In other series, LeWitt’s use of photography was more categorical, creating sprawling taxonomies of the details of his life (in Autobiography from 1980) and of everyday graffiti he found on the streets of New York (in On the Walls of the Lower East Side from 1979). Both of these works are rigorous and formal, framing the objects in his apartment and a parade of painted marks with crisp attention to space, geometry, and surface. Pipes, outlets, shoes, kitchen tools, clocks, books, houseplants – each gets its own category, each one identified and ordered as though he was just discovering the patterns and formal qualities hiding in the mundane. His images of graffiti feel the same – each letter, sign, or tag an addition to the surface or a gesture to be celebrated. By isolating these fragments, he systematizes our experience of them, pushing us back to seeing repetition, iteration, and evolution in the marks of the streets.
And in a few works, his own marks and interventions get more personal. Clouds of opaque black ink cover aerial maps of Manhattan, obscuring our ability to derive meaning from its horizontal and vertical structure. Cutouts do the same thing, either removing parts of the map in New York (a polygon constructed from points where he had lived), or removing the surroundings in aerial views of Florence, carving triangles and parallelograms out of the locations of major piazzas and churches. Here we see him using strict rules to govern his art making and reveling in the downstream purity of the resulting geometric forms.
With LeWitt’s photographic projects and series as a backdrop, Deschenes’ recent works feel surprisingly interlocked and congruent with many of his ideas, but pushed toward complete abstraction to a fuller extent. At first glance, her array of 9 triangles feels quite literal in its response to LeWitt, in its elemental geometric forms and rigid repetitions. But up close, each triangle dissolves into a wash of brown spots, drips, oxidations, and other surface variations, each one a tonal symphony of almost imperceptible marks. Our conclusions get more nuanced when we then bring in LeWitt’s graffiti findings nearby, with their isolation of intentional squiggles, stylized letters, and modified surfaces – Deschenes has brought process-based chance back into an equation where LeWit was removing it, allowing looseness to intrude where LeWitt was tightening his eye down, even when both were intent on investigating the subtleties of surface. Or perhaps Deschenes’ version of chance is more like the kind that influences LeWitt’s wall drawings, where environment, minutely imperfect instruction following, and human contact offer their own forms of intrusion.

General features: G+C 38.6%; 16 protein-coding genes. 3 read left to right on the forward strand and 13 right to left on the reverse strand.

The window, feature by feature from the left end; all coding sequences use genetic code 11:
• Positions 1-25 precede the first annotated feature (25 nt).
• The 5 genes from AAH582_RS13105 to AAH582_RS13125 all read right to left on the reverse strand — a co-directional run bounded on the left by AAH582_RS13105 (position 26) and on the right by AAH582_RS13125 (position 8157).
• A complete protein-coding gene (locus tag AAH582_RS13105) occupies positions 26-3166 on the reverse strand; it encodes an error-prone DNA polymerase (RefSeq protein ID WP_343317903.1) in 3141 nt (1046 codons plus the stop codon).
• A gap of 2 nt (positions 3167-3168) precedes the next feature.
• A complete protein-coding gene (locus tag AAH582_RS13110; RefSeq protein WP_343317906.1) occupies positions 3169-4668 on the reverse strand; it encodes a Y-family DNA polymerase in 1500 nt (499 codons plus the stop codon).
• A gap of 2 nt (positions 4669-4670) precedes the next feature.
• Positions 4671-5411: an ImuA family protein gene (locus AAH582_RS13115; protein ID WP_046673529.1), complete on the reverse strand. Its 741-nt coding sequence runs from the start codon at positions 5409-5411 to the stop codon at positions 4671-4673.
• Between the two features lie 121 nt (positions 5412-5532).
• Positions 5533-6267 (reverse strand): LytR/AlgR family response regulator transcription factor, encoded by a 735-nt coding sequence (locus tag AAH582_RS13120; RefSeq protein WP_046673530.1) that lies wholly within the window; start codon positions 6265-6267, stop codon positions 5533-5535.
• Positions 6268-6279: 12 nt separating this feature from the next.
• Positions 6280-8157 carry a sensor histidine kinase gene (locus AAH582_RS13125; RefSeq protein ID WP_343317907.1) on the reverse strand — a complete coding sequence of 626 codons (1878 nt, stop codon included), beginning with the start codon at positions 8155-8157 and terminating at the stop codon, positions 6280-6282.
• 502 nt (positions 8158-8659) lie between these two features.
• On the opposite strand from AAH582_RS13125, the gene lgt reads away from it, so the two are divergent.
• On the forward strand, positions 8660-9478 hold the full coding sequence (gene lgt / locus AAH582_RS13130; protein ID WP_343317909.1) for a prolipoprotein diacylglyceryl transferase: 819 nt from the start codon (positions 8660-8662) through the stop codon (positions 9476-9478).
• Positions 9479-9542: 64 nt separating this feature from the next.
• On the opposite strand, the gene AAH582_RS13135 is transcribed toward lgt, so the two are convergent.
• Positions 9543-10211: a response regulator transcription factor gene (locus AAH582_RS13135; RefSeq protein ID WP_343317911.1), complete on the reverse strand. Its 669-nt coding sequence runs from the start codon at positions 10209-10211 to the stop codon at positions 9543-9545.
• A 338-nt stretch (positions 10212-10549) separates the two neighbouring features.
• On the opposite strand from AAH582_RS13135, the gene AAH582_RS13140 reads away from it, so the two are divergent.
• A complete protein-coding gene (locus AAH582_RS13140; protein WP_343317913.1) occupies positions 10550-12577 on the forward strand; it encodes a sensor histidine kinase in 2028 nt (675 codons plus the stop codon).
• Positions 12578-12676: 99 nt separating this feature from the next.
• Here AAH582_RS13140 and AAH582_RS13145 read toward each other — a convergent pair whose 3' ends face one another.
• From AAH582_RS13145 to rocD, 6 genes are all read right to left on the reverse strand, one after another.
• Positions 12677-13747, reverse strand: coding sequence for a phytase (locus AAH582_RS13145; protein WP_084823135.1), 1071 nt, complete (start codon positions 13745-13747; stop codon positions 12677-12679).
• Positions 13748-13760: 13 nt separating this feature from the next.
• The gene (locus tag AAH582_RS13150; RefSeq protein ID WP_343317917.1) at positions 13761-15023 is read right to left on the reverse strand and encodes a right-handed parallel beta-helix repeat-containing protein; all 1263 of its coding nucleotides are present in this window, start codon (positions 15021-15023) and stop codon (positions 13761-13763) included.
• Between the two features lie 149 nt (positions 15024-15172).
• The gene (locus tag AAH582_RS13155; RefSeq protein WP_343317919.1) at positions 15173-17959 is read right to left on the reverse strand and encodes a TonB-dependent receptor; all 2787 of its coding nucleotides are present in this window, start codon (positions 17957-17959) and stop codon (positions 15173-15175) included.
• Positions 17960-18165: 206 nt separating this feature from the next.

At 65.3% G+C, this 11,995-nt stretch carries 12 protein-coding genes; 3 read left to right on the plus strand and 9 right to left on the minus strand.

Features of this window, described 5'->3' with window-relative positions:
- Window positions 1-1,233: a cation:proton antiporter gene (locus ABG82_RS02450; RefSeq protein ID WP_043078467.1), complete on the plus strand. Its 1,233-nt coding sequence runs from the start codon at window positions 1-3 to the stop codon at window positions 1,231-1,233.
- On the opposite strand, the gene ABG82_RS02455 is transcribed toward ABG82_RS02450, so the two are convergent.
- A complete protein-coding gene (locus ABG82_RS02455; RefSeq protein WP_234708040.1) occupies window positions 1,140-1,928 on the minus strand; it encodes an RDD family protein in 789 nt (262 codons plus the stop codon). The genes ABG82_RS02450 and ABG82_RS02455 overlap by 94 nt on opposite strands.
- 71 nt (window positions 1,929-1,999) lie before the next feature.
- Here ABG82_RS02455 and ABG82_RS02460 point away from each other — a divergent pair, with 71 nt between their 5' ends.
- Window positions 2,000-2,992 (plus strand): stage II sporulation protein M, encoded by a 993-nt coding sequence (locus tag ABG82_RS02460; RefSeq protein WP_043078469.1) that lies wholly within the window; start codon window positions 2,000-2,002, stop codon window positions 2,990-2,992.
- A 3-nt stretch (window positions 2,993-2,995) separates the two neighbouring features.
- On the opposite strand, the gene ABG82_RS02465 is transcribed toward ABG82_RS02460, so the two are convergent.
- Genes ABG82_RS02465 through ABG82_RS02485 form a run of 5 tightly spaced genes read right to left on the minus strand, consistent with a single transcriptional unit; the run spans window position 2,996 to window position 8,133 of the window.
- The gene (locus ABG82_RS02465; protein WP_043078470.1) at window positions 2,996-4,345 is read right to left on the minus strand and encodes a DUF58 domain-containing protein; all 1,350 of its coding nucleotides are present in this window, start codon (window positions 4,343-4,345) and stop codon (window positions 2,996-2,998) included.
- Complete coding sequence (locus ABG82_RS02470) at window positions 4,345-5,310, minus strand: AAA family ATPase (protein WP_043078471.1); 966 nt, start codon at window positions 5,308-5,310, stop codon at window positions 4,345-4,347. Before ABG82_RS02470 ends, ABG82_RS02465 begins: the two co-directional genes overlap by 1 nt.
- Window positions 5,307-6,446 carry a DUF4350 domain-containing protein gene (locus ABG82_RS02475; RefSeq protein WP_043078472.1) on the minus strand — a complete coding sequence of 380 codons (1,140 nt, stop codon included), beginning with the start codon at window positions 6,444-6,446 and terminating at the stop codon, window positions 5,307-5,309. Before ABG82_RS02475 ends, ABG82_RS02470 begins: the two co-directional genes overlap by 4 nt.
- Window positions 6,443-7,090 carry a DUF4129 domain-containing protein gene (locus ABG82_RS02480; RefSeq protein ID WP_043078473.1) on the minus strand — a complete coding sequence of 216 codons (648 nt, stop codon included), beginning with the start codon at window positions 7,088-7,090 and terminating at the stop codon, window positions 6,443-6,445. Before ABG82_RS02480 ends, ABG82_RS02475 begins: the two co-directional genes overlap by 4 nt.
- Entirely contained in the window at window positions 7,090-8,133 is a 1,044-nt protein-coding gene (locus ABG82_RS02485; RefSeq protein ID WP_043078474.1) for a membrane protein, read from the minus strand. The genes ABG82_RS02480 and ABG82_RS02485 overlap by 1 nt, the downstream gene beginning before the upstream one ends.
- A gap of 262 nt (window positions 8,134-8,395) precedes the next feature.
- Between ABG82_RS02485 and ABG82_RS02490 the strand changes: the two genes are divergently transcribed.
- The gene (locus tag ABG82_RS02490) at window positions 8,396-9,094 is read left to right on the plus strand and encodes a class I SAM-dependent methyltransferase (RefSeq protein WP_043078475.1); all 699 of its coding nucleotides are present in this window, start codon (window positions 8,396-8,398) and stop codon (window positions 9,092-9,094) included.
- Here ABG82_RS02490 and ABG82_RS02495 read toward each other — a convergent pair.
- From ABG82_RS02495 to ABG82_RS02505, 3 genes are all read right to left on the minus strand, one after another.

Deschenes’ glowing pink rectangles respond to LeWitt on a different plane, exploring his interest in how light influences our perception of form. Once again, the surfaces of her works aren’t perfectly uniform, each having some amount of sparkly tonal variation, this time largely provided by transparency – depending on your viewing angle, the white of the walls or the grey of the floors of the gallery creates gradation and lightening/darkening across the already subtly tinted works. Conceptually, this resonates strongly with LeWitt’s nearby studies of light on a sphere or even his early brick wall iterations, where severe geometry is activated by the ever changing energy of light and shadow.
Given the intellectual richness of Deschenes’ work, it’s not surprising that when paired with LeWitt, a brainy back and forth gets going. Across the divide of decades, Deschenes is both affectionately reverent and smartly transformative, bowing to LeWitt but also making some of his ideas wholly her own. In her works, she’s made a strong argument that photographic conceptualism hasn’t somehow run its course, but can both effectively engage with the past and simultaneously move on to somewhere new.
Collector’s POV: The works in this show are priced as follows. The large LeWitt photographic groups are not for sale, while the Deschenes works are $220000 each. LeWitt’s photographic works have only been available intermittently in the secondary markets in recent years, with few of his larger sets coming up for sale. Prices have ranged between roughly $2000 and $40000. Deschenes’ work has very little secondary market history, so gallery retail remains the best/only option for those collectors interested in following up.